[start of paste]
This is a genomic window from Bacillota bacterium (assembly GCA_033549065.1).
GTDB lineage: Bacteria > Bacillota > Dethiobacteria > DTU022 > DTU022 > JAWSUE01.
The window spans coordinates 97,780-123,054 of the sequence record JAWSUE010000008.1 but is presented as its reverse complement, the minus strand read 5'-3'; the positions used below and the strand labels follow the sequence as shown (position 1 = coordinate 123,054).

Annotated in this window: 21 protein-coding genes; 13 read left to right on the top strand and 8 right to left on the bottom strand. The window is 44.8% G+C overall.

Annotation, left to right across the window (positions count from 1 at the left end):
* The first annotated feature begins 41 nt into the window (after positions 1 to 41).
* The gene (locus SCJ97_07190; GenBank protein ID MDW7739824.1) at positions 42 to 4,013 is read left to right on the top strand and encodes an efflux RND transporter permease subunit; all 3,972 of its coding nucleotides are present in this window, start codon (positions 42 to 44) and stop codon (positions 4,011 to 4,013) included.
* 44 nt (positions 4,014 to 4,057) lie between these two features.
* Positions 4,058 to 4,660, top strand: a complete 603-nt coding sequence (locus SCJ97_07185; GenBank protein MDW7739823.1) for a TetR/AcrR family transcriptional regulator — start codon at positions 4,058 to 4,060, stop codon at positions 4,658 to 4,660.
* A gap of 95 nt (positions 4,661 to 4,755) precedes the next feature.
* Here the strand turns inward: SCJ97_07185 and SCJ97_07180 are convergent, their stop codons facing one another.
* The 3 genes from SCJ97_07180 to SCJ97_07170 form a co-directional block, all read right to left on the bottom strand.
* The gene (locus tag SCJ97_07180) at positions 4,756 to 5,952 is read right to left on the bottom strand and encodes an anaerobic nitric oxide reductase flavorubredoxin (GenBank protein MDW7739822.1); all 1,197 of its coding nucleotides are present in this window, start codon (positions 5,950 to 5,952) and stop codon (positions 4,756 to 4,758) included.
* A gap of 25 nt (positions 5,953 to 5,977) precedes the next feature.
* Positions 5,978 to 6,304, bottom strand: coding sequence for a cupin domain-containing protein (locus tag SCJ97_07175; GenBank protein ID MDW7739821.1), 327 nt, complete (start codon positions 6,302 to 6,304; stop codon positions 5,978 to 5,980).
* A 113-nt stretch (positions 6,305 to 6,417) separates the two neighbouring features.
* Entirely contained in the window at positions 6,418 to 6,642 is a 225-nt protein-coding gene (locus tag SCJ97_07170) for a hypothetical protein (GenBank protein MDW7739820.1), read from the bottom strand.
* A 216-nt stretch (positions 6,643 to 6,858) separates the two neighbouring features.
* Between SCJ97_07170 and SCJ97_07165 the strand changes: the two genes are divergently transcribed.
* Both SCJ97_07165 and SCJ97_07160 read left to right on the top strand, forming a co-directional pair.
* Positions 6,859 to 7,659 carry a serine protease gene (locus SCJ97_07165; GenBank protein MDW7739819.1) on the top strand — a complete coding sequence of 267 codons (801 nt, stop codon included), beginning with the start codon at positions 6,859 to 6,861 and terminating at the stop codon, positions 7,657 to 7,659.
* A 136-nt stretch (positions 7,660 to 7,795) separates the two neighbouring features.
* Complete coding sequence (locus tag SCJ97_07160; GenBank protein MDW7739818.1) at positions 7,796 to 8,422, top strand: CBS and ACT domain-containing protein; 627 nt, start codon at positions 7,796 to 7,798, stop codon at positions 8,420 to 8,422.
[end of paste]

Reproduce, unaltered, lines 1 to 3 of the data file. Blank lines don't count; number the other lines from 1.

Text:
This is a genomic window from Bacillota bacterium (assembly GCA_033549065.1).
GTDB lineage: Bacteria > Bacillota > Dethiobacteria > DTU022 > DTU022 > JAWSUE01.
The window spans coordinates 97,780-123,054 of the sequence record JAWSUE010000008.1 but is presented as its reverse complement, the minus strand read 5'-3'; the positions used below and the strand labels follow the sequence as shown (position 1 = coordinate 123,054).